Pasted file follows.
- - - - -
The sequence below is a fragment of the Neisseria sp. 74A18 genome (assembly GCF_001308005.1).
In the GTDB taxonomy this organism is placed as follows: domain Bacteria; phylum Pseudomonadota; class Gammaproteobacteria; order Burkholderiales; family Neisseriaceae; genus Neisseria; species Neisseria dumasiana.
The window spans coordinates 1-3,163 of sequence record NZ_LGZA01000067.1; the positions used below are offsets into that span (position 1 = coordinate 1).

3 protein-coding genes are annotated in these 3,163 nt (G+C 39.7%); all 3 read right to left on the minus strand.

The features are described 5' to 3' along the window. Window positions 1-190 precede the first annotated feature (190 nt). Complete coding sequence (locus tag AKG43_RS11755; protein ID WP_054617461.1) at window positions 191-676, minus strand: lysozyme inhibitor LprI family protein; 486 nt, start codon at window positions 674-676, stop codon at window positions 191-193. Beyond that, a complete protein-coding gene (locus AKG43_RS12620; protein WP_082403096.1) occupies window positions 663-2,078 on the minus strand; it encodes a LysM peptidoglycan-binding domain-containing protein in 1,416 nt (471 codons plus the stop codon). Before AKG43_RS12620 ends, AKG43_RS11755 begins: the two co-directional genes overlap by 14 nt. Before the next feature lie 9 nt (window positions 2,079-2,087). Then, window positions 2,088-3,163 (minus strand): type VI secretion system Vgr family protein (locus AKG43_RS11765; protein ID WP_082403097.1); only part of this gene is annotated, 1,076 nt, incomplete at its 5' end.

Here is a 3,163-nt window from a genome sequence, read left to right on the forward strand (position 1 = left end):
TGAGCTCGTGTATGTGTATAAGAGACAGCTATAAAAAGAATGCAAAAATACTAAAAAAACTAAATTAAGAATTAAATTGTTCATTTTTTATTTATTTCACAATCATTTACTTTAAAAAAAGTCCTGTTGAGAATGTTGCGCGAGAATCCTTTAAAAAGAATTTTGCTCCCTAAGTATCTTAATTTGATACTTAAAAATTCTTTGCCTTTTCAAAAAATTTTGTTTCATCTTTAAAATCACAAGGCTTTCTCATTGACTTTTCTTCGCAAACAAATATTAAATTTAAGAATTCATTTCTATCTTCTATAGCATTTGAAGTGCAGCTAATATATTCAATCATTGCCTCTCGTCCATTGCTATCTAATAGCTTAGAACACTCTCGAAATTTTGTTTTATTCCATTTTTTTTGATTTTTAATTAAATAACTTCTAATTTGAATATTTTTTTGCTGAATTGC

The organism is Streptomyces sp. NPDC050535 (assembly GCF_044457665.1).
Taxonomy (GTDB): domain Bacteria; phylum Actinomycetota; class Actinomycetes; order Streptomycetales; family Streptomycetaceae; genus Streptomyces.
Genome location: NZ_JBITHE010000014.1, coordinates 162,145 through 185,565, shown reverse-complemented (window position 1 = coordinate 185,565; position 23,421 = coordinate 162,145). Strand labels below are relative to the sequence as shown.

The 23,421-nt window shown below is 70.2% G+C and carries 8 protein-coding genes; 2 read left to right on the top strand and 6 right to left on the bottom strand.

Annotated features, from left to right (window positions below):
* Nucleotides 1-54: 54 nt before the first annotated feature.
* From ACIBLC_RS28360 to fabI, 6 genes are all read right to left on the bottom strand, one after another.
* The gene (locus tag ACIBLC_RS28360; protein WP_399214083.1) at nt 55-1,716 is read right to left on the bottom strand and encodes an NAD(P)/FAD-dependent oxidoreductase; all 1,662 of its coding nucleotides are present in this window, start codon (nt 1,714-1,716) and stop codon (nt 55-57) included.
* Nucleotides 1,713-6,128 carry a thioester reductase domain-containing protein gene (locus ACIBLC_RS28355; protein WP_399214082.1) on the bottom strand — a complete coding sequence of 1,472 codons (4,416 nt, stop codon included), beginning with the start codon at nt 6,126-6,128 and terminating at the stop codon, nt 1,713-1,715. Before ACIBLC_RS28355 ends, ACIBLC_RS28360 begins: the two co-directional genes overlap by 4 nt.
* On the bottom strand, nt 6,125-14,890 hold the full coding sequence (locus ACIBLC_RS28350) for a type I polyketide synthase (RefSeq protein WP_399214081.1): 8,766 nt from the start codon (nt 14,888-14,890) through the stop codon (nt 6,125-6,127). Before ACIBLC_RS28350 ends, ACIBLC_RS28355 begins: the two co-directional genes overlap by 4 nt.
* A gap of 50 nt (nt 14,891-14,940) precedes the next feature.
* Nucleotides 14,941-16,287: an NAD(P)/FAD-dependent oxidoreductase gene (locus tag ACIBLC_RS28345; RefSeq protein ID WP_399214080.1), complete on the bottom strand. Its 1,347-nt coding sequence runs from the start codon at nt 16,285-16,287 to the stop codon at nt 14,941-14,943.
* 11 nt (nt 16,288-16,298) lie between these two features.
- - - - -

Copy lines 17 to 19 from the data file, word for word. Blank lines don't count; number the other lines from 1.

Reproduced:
* On the bottom strand, nt 6,125-14,890 hold the full coding sequence (locus ACIBLC_RS28350) for a type I polyketide synthase (RefSeq protein WP_399214081.1): 8,766 nt from the start codon (nt 14,888-14,890) through the stop codon (nt 6,125-6,127). Before ACIBLC_RS28350 ends, ACIBLC_RS28355 begins: the two co-directional genes overlap by 4 nt.
* A gap of 50 nt (nt 14,891-14,940) precedes the next feature.
* Nucleotides 14,941-16,287: an NAD(P)/FAD-dependent oxidoreductase gene (locus tag ACIBLC_RS28345; RefSeq protein ID WP_399214080.1), complete on the bottom strand. Its 1,347-nt coding sequence runs from the start codon at nt 16,285-16,287 to the stop codon at nt 14,941-14,943.